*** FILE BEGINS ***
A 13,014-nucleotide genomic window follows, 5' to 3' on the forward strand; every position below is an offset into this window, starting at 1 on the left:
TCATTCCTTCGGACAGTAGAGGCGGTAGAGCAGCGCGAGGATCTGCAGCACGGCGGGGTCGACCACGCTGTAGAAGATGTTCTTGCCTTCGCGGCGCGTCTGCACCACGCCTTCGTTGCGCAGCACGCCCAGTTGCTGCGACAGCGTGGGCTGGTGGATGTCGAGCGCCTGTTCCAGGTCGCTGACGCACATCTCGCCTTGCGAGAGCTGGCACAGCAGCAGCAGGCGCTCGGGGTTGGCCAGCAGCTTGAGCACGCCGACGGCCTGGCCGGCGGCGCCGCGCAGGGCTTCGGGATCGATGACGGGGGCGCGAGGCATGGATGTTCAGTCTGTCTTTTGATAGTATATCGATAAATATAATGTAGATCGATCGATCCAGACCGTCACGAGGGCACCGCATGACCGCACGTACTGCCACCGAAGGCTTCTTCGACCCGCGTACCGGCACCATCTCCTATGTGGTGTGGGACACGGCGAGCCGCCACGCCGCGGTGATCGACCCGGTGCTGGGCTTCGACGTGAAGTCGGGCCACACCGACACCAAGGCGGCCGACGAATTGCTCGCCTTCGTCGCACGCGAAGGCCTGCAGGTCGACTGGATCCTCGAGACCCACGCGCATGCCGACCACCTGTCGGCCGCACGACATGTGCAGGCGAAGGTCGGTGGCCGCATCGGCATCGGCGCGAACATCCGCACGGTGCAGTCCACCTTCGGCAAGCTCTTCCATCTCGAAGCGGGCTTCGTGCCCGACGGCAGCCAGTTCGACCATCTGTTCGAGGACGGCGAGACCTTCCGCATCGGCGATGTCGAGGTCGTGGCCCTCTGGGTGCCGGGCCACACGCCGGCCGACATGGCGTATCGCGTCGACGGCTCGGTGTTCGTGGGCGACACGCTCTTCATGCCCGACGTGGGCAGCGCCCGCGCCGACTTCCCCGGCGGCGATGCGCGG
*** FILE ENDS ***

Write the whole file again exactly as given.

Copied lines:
A 13,014-nucleotide genomic window follows, 5' to 3' on the forward strand; every position below is an offset into this window, starting at 1 on the left:
TCATTCCTTCGGACAGTAGAGGCGGTAGAGCAGCGCGAGGATCTGCAGCACGGCGGGGTCGACCACGCTGTAGAAGATGTTCTTGCCTTCGCGGCGCGTCTGCACCACGCCTTCGTTGCGCAGCACGCCCAGTTGCTGCGACAGCGTGGGCTGGTGGATGTCGAGCGCCTGTTCCAGGTCGCTGACGCACATCTCGCCTTGCGAGAGCTGGCACAGCAGCAGCAGGCGCTCGGGGTTGGCCAGCAGCTTGAGCACGCCGACGGCCTGGCCGGCGGCGCCGCGCAGGGCTTCGGGATCGATGACGGGGGCGCGAGGCATGGATGTTCAGTCTGTCTTTTGATAGTATATCGATAAATATAATGTAGATCGATCGATCCAGACCGTCACGAGGGCACCGCATGACCGCACGTACTGCCACCGAAGGCTTCTTCGACCCGCGTACCGGCACCATCTCCTATGTGGTGTGGGACACGGCGAGCCGCCACGCCGCGGTGATCGACCCGGTGCTGGGCTTCGACGTGAAGTCGGGCCACACCGACACCAAGGCGGCCGACGAATTGCTCGCCTTCGTCGCACGCGAAGGCCTGCAGGTCGACTGGATCCTCGAGACCCACGCGCATGCCGACCACCTGTCGGCCGCACGACATGTGCAGGCGAAGGTCGGTGGCCGCATCGGCATCGGCGCGAACATCCGCACGGTGCAGTCCACCTTCGGCAAGCTCTTCCATCTCGAAGCGGGCTTCGTGCCCGACGGCAGCCAGTTCGACCATCTGTTCGAGGACGGCGAGACCTTCCGCATCGGCGATGTCGAGGTCGTGGCCCTCTGGGTGCCGGGCCACACGCCGGCCGACATGGCGTATCGCGTCGACGGCTCGGTGTTCGTGGGCGACACGCTCTTCATGCCCGACGTGGGCAGCGCCCGCGCCGACTTCCCCGGCGGCGATGCGCGG